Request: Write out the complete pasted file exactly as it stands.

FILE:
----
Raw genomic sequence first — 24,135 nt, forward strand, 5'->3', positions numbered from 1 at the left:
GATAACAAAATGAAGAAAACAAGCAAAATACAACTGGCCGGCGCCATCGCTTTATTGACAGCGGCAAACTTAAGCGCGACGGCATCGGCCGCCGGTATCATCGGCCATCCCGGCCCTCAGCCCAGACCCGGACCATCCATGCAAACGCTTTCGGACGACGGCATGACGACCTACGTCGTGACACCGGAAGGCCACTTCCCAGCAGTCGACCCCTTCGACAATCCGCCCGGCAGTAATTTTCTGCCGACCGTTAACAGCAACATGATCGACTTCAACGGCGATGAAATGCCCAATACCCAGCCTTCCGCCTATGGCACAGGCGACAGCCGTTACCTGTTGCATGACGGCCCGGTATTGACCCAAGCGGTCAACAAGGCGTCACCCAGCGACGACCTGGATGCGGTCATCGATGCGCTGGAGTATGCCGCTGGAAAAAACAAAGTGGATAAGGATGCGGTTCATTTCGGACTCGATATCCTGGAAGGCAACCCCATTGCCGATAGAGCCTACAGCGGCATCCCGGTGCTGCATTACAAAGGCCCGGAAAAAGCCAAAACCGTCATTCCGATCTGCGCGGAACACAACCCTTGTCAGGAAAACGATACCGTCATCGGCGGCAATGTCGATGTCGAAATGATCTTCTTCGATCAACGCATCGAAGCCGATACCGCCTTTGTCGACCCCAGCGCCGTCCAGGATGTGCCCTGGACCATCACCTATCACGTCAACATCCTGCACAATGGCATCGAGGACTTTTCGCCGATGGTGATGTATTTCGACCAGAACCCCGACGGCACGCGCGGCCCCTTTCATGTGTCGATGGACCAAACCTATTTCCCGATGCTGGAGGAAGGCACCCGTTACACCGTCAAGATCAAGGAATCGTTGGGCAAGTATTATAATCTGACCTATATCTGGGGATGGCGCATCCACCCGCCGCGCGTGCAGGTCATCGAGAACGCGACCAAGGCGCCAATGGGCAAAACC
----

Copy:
Raw genomic sequence first — 24,135 nt, forward strand, 5'->3', positions numbered from 1 at the left:
GATAACAAAATGAAGAAAACAAGCAAAATACAACTGGCCGGCGCCATCGCTTTATTGACAGCGGCAAACTTAAGCGCGACGGCATCGGCCGCCGGTATCATCGGCCATCCCGGCCCTCAGCCCAGACCCGGACCATCCATGCAAACGCTTTCGGACGACGGCATGACGACCTACGTCGTGACACCGGAAGGCCACTTCCCAGCAGTCGACCCCTTCGACAATCCGCCCGGCAGTAATTTTCTGCCGACCGTTAACAGCAACATGATCGACTTCAACGGCGATGAAATGCCCAATACCCAGCCTTCCGCCTATGGCACAGGCGACAGCCGTTACCTGTTGCATGACGGCCCGGTATTGACCCAAGCGGTCAACAAGGCGTCACCCAGCGACGACCTGGATGCGGTCATCGATGCGCTGGAGTATGCCGCTGGAAAAAACAAAGTGGATAAGGATGCGGTTCATTTCGGACTCGATATCCTGGAAGGCAACCCCATTGCCGATAGAGCCTACAGCGGCATCCCGGTGCTGCATTACAAAGGCCCGGAAAAAGCCAAAACCGTCATTCCGATCTGCGCGGAACACAACCCTTGTCAGGAAAACGATACCGTCATCGGCGGCAATGTCGATGTCGAAATGATCTTCTTCGATCAACGCATCGAAGCCGATACCGCCTTTGTCGACCCCAGCGCCGTCCAGGATGTGCCCTGGACCATCACCTATCACGTCAACATCCTGCACAATGGCATCGAGGACTTTTCGCCGATGGTGATGTATTTCGACCAGAACCCCGACGGCACGCGCGGCCCCTTTCATGTGTCGATGGACCAAACCTATTTCCCGATGCTGGAGGAAGGCACCCGTTACACCGTCAAGATCAAGGAATCGTTGGGCAAGTATTATAATCTGACCTATATCTGGGGATGGCGCATCCACCCGCCGCGCGTGCAGGTCATCGAGAACGCGACCAAGGCGCCAATGGGCAAAACC